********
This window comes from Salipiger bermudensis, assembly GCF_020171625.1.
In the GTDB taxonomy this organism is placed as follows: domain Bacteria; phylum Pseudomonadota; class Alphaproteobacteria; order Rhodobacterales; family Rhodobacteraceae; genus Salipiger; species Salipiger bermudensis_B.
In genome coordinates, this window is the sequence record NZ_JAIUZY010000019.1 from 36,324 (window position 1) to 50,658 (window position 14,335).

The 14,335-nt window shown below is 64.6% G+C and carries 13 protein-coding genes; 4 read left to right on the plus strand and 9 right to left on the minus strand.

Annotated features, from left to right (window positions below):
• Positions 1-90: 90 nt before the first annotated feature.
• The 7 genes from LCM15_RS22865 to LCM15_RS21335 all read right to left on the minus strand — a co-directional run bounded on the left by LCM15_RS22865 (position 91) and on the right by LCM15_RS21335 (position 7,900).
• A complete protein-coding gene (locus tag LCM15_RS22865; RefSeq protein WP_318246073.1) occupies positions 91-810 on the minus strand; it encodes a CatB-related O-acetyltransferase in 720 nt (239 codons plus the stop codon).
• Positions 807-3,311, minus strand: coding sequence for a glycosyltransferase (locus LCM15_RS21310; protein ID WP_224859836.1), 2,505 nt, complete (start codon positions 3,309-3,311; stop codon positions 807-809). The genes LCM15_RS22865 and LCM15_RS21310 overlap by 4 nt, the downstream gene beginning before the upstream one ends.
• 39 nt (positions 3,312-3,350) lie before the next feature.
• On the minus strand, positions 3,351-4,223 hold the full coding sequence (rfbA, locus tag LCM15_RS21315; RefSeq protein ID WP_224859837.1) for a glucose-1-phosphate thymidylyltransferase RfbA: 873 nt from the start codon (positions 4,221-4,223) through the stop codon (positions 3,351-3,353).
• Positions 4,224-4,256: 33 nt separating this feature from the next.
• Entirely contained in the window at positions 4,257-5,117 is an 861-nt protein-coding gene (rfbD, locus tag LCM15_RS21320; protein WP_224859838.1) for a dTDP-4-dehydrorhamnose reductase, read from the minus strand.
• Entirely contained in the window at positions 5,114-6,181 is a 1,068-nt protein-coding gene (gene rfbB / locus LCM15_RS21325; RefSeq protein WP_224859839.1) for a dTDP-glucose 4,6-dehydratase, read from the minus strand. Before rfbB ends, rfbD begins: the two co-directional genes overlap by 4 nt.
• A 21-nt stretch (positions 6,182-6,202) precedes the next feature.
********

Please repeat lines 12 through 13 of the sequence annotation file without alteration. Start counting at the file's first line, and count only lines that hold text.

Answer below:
• Positions 4,224-4,256: 33 nt separating this feature from the next.
• Entirely contained in the window at positions 4,257-5,117 is an 861-nt protein-coding gene (rfbD, locus tag LCM15_RS21320; protein WP_224859838.1) for a dTDP-4-dehydrorhamnose reductase, read from the minus strand.